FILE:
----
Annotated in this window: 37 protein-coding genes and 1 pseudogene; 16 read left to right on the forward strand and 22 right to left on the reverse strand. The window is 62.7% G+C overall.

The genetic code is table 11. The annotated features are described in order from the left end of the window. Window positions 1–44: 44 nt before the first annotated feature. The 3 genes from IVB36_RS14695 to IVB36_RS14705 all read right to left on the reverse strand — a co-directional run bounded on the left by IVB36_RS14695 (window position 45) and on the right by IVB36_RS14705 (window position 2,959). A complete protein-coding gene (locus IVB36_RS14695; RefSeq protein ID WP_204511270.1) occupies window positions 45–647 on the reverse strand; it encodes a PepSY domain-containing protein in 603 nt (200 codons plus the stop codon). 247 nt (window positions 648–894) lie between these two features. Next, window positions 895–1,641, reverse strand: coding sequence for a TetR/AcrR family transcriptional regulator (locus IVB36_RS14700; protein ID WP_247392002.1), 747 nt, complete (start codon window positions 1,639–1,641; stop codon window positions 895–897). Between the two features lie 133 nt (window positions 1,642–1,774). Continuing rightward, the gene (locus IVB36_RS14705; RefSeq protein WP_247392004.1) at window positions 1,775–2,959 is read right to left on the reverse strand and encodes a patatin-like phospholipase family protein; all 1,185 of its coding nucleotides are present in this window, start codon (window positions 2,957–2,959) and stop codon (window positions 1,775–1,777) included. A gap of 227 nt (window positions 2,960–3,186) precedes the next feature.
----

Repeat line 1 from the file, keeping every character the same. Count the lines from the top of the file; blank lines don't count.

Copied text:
Annotated in this window: 37 protein-coding genes and 1 pseudogene; 16 read left to right on the forward strand and 22 right to left on the reverse strand. The window is 62.7% G+C overall.